Fall-planted onions are a great way to enjoy an earlier and larger bulbed harvest from next year’s garden. In most cases, fall planting is not as successful as spring planting because the bulb needs to store more food reserves over the winter, but it has been observed that by harvesting onions from fall-planted bulbs the onion quality is better than those planted in the spring.
When planting your bulbs in autumn, the soil is warmer, so that they may establish a strong root system before winter sets in allowing for faster growth. As the cold chill of winter arrives, the crop goes dormant. Then, as the temperatures and soil warm again in early spring, the onions come back to life.
Onions can be planted in both the spring and fall seasons, depending on where you live. Generally speaking, plant onion sets outdoors when the weather is cool–not cold. It is better to use bulbs than seeds because they will establish quicker in the soil and grow larger onions.
- A fall-planted crop of onions needs at least 4 to 6 weeks of warm temperatures to become established in the ground. The bulbs sprout and establish in the soil, and when the cold chill of winter arrives, the crop goes dormant. They will remain dormant during the cool season but be all primed and ready to grow when spring arrives. Fall onions often grow much larger and better-tasting than those planted in the spring.
- In regions with a frigid winter, it’s best to plant onion sets in the spring as soon as the ground can be worked—usually in March or April. Ideally, time your planting so that outdoor temperatures no longer dip below 28°F (-2°C) after the onions are in the ground.
When planting onions in the fall, it's important to keep in mind that they are not cold-loving plants, so they need protection from frost. Growing onions in both fall and spring starts with great soil. Find a location that has well-draining soil and is on a slope for good drainage. It is important to keep your onion bed away from low-lying areas that retain water. Prepare your soil by tilling or spading to loosen it and remove any large rocks or debris so they don’t disturb your onion roots as they grow. Organic material such as compost or manure needs to be added to the bottom of the planting hole.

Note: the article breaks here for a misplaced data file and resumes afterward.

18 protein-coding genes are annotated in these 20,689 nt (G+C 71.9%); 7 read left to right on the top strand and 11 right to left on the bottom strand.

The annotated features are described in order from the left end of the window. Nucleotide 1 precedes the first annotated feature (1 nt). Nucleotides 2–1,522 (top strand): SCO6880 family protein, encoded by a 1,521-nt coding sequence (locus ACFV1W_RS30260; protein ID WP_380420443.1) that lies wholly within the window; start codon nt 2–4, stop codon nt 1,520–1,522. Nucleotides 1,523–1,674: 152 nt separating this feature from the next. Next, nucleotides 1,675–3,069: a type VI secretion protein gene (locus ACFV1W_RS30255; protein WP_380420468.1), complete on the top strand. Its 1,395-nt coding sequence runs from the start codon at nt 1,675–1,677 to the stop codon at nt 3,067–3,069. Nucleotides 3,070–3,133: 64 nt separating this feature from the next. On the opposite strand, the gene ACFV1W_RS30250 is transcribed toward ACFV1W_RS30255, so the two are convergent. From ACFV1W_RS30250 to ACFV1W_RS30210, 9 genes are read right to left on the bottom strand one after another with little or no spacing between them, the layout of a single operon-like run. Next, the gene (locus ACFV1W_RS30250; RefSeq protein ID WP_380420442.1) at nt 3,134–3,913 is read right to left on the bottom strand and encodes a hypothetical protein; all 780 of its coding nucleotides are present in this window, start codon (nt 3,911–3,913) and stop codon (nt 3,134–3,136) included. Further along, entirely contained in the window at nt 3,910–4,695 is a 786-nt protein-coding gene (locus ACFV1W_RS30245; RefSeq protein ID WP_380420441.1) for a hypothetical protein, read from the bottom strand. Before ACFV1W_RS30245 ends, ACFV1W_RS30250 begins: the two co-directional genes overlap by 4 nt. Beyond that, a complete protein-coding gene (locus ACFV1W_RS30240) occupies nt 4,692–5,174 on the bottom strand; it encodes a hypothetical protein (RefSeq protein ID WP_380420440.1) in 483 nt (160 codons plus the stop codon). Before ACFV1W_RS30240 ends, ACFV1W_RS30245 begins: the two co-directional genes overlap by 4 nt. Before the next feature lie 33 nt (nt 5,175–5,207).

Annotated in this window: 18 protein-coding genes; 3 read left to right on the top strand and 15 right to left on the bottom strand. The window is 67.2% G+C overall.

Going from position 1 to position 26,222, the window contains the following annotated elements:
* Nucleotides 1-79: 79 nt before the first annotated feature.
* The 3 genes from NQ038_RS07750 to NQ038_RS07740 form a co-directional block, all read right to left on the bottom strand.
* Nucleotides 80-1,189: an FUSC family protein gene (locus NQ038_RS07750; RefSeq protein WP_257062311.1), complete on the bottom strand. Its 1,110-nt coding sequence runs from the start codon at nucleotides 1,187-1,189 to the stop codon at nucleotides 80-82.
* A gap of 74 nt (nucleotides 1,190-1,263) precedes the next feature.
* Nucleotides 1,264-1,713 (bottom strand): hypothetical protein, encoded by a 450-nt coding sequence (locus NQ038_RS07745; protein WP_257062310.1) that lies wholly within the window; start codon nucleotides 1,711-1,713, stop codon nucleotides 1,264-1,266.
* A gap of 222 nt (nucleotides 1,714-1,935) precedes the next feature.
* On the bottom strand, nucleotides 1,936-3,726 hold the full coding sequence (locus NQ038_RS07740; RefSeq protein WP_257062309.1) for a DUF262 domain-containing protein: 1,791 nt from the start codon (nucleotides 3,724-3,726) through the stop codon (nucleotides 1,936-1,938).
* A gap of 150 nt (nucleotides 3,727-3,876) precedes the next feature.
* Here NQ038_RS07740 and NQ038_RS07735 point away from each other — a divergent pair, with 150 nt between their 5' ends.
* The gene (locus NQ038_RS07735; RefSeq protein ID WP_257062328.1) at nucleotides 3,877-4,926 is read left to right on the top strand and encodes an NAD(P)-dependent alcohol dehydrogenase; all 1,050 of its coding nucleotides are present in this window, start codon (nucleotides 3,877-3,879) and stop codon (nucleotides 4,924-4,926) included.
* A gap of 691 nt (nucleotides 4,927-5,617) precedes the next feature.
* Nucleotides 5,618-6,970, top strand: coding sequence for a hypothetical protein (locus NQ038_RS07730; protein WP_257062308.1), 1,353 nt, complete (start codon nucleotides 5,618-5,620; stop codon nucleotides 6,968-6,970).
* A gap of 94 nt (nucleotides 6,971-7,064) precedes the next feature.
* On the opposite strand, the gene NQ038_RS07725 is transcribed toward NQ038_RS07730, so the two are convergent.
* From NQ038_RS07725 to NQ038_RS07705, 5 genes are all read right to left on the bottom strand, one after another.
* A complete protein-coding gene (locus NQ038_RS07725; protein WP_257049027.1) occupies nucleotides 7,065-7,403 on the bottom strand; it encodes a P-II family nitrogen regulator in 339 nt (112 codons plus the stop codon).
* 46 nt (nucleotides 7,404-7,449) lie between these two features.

Onions are planted in trenches that are covered with straw, leaves, or sawdust. Dig a trench that is two inches deep and a few inches wide. Set the bulbs in the compost with the pointy end facing up. This will ensure the bulb will sprout quickly through the soil. Space the bulbs 4 to 6 inches apart. The spacing is important because the harvest is larger when planted in the fall. Cover the trench with soil and compost. Top the trench with straw, leaves, or sawdust.
When the growth comes through the surface, cover it with more straw or shredded leaves. This will protect your onions in the winter, keeps away the weeds, and keeps the soil moist. As long as you have rain weekly, your onions will be fine, otherwise, water them as needed. Once winter arrives, the plant goes dormant, and you will not need to water them.
With spring’s arrival, your onions will come back to life. Bulbs planted in the fall are ready in the summer for harvesting.